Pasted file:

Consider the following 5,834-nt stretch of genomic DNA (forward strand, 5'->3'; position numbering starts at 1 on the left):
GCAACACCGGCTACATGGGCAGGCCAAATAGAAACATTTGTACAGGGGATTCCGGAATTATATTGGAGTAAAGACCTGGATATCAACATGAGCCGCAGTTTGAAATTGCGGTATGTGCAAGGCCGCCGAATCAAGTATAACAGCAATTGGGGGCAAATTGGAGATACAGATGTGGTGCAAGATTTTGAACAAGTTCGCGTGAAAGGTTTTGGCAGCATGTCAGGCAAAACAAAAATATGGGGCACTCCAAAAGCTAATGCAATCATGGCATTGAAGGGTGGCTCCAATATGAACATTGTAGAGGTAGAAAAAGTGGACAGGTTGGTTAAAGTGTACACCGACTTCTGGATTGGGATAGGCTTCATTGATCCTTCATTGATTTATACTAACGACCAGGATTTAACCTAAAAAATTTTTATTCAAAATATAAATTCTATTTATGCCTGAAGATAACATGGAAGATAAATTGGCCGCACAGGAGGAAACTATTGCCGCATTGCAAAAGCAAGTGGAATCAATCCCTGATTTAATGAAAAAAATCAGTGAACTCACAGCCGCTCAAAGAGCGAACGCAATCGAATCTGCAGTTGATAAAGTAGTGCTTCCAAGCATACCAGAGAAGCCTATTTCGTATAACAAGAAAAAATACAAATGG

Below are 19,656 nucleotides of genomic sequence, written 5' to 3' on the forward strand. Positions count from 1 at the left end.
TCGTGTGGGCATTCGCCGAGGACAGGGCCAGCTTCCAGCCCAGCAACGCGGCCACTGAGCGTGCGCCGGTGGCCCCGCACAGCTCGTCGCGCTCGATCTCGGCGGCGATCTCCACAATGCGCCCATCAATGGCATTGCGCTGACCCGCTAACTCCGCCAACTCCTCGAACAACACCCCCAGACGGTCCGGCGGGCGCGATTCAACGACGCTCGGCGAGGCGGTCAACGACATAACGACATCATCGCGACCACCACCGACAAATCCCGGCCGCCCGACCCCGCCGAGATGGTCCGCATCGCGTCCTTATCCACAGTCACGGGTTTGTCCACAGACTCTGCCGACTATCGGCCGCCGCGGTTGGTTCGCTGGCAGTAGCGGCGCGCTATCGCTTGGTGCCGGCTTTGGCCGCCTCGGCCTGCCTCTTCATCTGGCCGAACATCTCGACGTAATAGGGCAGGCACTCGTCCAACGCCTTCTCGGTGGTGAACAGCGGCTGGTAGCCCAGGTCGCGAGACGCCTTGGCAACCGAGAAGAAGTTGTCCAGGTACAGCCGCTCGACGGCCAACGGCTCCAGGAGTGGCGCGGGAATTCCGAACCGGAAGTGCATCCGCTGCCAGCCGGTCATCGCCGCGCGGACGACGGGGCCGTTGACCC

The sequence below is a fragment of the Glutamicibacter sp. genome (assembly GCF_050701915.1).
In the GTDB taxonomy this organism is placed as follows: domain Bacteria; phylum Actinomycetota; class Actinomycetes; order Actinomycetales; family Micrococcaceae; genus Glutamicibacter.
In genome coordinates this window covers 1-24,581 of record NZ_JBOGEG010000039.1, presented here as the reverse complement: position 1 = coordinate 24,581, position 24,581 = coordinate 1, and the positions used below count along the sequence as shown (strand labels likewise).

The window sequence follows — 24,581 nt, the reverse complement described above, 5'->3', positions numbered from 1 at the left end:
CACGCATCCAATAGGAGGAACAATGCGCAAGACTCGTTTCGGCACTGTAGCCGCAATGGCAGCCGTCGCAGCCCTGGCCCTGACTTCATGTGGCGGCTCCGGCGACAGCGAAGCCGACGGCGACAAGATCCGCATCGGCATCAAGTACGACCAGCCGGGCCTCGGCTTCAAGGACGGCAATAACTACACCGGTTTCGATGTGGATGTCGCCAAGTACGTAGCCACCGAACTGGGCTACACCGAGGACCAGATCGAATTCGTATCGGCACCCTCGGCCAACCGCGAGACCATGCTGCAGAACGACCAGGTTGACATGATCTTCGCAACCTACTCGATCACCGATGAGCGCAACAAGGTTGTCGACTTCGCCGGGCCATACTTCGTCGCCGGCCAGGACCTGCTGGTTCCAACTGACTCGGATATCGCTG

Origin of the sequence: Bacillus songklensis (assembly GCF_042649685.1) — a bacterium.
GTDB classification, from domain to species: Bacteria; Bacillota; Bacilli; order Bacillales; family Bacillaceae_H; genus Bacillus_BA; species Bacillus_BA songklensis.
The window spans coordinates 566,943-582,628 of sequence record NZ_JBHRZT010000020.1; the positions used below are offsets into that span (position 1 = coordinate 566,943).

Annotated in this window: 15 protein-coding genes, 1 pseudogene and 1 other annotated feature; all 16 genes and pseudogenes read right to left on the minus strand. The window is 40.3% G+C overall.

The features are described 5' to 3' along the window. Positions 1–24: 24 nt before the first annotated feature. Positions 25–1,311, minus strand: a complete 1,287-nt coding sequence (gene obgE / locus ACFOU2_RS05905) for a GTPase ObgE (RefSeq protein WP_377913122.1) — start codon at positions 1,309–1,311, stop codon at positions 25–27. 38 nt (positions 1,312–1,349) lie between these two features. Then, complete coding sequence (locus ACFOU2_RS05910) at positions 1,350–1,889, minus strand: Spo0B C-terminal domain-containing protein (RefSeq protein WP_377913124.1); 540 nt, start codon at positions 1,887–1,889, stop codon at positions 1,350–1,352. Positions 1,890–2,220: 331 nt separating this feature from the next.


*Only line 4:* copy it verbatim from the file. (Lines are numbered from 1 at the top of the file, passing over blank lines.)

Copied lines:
TCGTGTGGGCATTCGCCGAGGACAGGGCCAGCTTCCAGCCCAGCAACGCGGCCACTGAGCGTGCGCCGGTGGCCCCGCACAGCTCGTCGCGCTCGATCTCGGCGGCGATCTCCACAATGCGCCCATCAATGGCATTGCGCTGACCCGCTAACTCCGCCAACTCCTCGAACAACACCCCCAGACGGTCCGGCGGGCGCGATTCAACGACGCTCGGCGAGGCGGTCAACGACATAACGACATCATCGCGACCACCACCGACAAATCCCGGCCGCCCGACCCCGCCGAGATGGTCCGCATCGCGTCCTTATCCACAGTCACGGGTTTGTCCACAGACTCTGCCGACTATCGGCCGCCGCGGTTGGTTCGCTGGCAGTAGCGGCGCGCTATCGCTTGGTGCCGGCTTTGGCCGCCTCGGCCTGCCTCTTCATCTGGCCGAACATCTCGACGTAATAGGGCAGGCACTCGTCCAACGCCTTCTCGGTGGTGAACAGCGGCTGGTAGCCCAGGTCGCGAGACGCCTTGGCAACCGAGAAGAAGTTGTCCAGGTACAGCCGCTCGACGGCCAACGGCTCCAGGAGTGGCGCGGGAATTCCGAACCGGAAGTGCATCCGCTGCCAGCCGGTCATCGCCGCGCGGACGACGGGGCCGTTGACCC